lamps pointing to the public at places where photos were not welcome, so
for the film, those lamps just obscure all the scene, but not to the
human eye that can't see infra-red.

Using polarized films over the plate could be a solution, since you
could arrange two films in a way to block 100% of the light to return to
the sender angle. Other light angles would be reflecting more or less
normal, so you could read the plate at day light, since the light comes
from several different angles. Photo flashes are normally assembled
close the the camera, so...  hey I am not saying it works, not even
pushing you to do it, just telling you what physics can do, some can say
that telling the secrets to decode DVD is crime, I would say it is only
transfer of knowledge.

Bill Gates never wonder about those issues, right? and he made *every
person* in this planet give him $18 dollars for his personal fortune...
isn't this amazing? Is this legal?

Wagner.


Adam wrote:
Anyway, I hope these ideas help.  If you succeed, sell it as a tour
camera
protecter.  Some auto plants (and other industries) allow tours, but
don't allow
pictures.  Market it as a safe covering, so the tourists can still see,
but
pictures with flash are black.  Then sell special lighting which is fine
for
eyes, but very poor for non-flash pictures...

-Adam

2000\03\31@033233 by Alan B Pearce

face picon face
>And I wonder when someone will start noticing that car-to-car or truck-to-car
>distance is probably a LOT more appropriate thing to monitor, instead of
>absolute car speed measurements.

This is done in Israel I believe. There they have cameras which photograph
vehicles following less than 2 or 3 seconds behind the car in front, in the same
manner as speed cameras do.

2000\03\31@074123 by Andrew Kunz

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I know a guy in Canada who wears a Ronald Reagan mask when he drives just for
the effect.  He has a consistent speed trap place that he passes, too.

Andy









Mark Walsh <EraseMEmwalshspam_OUTspamTakeThisOuTUSWEST.NET> on 03/30/2000 05:25:08 PM

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cc:      (bcc: Andrew Kunz/TDI_NOTES)



Subject: Re: [OT] Photo Radar Buster   PRB








>  You'll be
> sitting there for an entire day and save maybe 10 people from a > >
ticket?
>
> You did neglect to mention a few details.  Are you required to
> have license
> plates on both ends of the car?  Does the picture get taken from
> the front?
> (these two seem implied, as they like to take pictures of drivers
> as well as the
> license plate)
>

It's illegal not to have a front license plate in Colorado.  The photo is
taken from the front so that the driver can be identified.  The driver gets
the ticket, not the vehicle.

On highway 85 near work they set it up about 3 or 4 times per week and catch
hundreds of drivers going 55 to 60 in 45 zone every time they are out there.
I always drive about 60 to stay with the traffic flow, but just hold up a
map between my face and the radar van as I approach the speed trap.  I've
seen lots of flashes but haven't gotten a ticket yet.

Mark

2000\03\31@161205 by Daniel Hart

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Mark Willis wrote:

> It's not just a choosing not to speed problem, though - sometimes
> speeing up is the BEST thing you can do, to get away from a nutcase,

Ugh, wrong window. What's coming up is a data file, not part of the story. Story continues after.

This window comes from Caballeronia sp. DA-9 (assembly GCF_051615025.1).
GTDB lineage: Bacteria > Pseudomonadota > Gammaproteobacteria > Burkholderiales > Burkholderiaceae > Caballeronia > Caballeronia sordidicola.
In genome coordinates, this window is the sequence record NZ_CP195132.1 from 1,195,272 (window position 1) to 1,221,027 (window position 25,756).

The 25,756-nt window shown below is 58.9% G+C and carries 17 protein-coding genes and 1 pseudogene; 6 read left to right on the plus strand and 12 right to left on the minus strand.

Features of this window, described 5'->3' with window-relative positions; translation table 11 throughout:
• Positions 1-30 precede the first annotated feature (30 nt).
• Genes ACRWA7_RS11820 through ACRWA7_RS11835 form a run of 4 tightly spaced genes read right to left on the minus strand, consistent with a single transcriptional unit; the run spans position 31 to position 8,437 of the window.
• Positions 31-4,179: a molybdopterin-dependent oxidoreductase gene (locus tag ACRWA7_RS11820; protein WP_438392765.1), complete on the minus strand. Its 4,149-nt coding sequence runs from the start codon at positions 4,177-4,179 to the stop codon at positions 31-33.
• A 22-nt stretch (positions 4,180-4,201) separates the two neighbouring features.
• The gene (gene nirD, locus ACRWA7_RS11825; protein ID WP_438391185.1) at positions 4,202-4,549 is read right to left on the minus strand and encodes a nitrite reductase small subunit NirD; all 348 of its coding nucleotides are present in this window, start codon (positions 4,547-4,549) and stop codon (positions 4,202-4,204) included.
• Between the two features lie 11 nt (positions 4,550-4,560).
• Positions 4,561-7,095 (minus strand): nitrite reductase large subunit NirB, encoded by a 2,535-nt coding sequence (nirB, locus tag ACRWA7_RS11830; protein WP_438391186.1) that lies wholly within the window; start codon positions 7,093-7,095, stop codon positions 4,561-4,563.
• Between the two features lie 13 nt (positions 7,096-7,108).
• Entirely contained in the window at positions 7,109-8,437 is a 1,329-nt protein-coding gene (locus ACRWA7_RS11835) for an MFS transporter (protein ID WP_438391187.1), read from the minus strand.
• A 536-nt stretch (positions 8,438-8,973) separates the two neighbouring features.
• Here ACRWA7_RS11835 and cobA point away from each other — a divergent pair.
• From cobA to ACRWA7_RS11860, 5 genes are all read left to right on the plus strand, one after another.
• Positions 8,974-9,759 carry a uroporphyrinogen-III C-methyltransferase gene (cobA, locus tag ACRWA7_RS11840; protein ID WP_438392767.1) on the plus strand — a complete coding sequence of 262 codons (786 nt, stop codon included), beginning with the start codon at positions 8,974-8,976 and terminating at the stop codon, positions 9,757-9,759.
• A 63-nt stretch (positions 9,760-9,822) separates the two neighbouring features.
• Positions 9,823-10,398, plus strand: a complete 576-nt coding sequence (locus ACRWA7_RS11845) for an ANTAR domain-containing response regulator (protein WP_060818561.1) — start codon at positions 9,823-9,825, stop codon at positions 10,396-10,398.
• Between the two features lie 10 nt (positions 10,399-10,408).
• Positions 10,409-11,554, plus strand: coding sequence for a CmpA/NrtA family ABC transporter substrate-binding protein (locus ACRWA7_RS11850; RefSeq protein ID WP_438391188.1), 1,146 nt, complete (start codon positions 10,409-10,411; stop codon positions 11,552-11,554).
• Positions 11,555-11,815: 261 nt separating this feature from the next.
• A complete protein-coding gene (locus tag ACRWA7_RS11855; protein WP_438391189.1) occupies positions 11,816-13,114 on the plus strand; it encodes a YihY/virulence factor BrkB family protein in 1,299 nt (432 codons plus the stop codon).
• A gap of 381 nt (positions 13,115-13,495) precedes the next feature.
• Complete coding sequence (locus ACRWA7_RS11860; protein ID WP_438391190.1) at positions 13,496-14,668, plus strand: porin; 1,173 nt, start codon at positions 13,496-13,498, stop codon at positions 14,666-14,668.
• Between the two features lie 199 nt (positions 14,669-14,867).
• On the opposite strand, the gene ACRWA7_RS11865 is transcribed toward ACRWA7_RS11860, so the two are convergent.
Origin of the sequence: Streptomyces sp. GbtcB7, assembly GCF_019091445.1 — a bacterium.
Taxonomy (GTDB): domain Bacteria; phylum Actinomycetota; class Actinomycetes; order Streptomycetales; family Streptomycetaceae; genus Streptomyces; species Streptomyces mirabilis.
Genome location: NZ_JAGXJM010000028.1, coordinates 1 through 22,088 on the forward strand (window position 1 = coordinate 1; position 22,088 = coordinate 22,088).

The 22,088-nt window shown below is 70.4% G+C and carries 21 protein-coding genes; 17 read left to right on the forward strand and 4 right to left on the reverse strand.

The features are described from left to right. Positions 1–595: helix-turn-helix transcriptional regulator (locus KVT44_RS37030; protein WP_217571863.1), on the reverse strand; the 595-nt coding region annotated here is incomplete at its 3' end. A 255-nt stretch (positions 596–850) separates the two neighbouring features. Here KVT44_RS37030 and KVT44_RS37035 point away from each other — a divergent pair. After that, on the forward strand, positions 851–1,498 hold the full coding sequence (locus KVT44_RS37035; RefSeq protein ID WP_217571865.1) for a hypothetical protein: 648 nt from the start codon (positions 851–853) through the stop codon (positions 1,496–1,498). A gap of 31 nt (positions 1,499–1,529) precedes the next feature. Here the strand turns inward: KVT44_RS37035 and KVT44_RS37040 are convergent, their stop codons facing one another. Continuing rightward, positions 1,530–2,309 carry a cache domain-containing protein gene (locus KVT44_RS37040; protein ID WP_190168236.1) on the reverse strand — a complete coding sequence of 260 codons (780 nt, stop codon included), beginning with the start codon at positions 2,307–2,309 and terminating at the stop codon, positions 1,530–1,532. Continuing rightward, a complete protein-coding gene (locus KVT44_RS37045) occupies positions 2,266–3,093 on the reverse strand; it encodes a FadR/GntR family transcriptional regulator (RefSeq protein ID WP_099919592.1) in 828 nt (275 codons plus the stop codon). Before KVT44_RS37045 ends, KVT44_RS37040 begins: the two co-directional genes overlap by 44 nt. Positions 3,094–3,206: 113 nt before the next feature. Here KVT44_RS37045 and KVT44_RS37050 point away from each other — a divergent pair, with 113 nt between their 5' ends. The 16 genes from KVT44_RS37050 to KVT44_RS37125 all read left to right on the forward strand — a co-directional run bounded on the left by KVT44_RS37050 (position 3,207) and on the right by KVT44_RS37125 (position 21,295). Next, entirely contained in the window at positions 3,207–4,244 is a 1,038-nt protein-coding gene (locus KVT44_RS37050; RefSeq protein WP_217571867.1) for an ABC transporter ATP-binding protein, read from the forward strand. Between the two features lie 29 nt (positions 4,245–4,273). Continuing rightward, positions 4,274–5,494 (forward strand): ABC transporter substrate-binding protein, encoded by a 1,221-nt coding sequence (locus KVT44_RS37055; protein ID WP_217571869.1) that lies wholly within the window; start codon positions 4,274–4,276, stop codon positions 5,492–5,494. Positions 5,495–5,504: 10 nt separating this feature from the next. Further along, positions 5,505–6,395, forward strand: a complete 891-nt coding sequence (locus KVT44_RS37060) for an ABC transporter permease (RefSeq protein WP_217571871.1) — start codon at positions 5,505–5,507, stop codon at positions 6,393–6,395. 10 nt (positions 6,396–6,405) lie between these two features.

> when they won't quit tailgating you...  There, the real problem's that
>

I can't resist anymore.
IN MY OPINION, the REAL PROBLEM is that we have a "one size fits all" licensing system in a real
world where people have different levels of ability. When you ask everyone to walk as slow as the
slowest member of the party, some people get frustrated and break away. When you enforce this
ridiculous rule with a hammer and support it with biased data (that is looking at a totally
different problem); those who break away become defensive and begin to reform into an "anti" group.
This anti movement led to the recent increase in speed limits, but the problem remains, and will
until it is recognized and addressed. We are not created equally skilled, only equally valued. AND
CARS ARE NOT CREATED EQUAL AT ALL! If you drive a car that is safe at 100 MPH and you have trained
to drive at 100 MPH and you have demonstrated that you are a law abiding responsible citizen who
will adjust to conditions and circumstances, you should get a 100 MPH license. You would probably
need a special key and a transponder on the vehicle, but you could drive 100 MPH. Of course if we
had an enlightened robot controlled transportation system you could travel much faster without
driving and be in a better mood when you got to your destination. BUT SO MUCH FOR MY OPINION. Under
current conditions we all need to walk slow so the less able won't feel bad.
Have a great day,
Dan
--
Daniel Hart
Embedded System Design Engineer
NBS Technologies, Inc. (Card Technology Corp.)
70 Eisenhower Drive, Paramus, NJ 07652, USA
+1 201 845 7373 x183    KILLspamdhartKILLspamspamnbstech.com

2000\03\31@162209 by David VanHorn

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>I can't resist anymore.
>IN MY OPINION, the REAL PROBLEM is that we have a "one size fits all"
licensing system in a real
>world where people have different levels of ability. When you ask everyone
to walk as slow as the
>slowest member of the party, some people get frustrated and break away.
When you enforce this
>ridiculous rule with a hammer and support it with biased data (that is
looking at a totally
>different problem); those who break away become defensive and begin to
reform into an "anti" group.

Funny, it always worked for us in scout hikes. You put the fast guys in the
back. No gripes, no complaints, and no searching for lost kids.